#1 Do you take friends you don't care about impressing to a cheap restaurant and smart friends to a more expensive one?
#2. At a party, do you talk loudly about calling for a taxi then wait to see if friends with cars will take you home?
#3. When getting on a train with a friend who has a paper, do you buy a copy of your own?
#4. Do you walk instead of taking a taxi when it's wet or inclement weather and you haven't protective shoe covers or when you're late and a friend is waiting?
#5. Do you keep putting on your oldest dresses and 'saving' your new ones?
I'm skipping #6 and #7 as I can't think how either apply to our modern lives...
#8. Do you hang on to your old dresses and coats that you don't wear but think you might make over sometime instead of sending them to charity?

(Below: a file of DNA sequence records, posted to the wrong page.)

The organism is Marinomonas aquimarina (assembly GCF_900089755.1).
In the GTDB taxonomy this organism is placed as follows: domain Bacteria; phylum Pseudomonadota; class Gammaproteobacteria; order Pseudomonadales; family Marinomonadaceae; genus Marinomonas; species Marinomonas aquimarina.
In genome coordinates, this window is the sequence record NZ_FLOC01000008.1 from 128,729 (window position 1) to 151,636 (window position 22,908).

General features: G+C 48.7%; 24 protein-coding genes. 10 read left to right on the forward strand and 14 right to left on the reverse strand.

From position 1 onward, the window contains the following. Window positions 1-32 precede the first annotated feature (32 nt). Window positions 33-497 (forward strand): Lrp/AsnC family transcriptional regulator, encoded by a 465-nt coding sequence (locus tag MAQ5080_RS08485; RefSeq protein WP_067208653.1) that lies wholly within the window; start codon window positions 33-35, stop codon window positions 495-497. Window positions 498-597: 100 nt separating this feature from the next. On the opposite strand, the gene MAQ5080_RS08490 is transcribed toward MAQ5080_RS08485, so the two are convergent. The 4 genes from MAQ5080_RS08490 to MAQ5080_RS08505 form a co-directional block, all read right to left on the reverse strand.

#9. Do you check your restaurant bill before paying?
#10. Do you wear a nightgown or slip (or bra) just one more time even though it's a shade soiled , before putting it into the clothes hamper?
#11. Do you buy Christmas gifts that 'will do' for relatives to whom giving is duty, instead of trying to think of something they will really like?
#13. Do you painstakingly untie package string (or unwrap gifts or packages)?
#14. Do you salve your conscience over buying an extravagant item for your wardrobe, that you don't need, by going without lunch?
I'm skipping #15 as well, which has to do with forgetting to pay for long distance phone calls in other people's homes...with the advent of personal cell phones I certainly hope that this is not pertinent to any of us!
I shall end here and in the continuation of this post will provide the answers...
To be continued!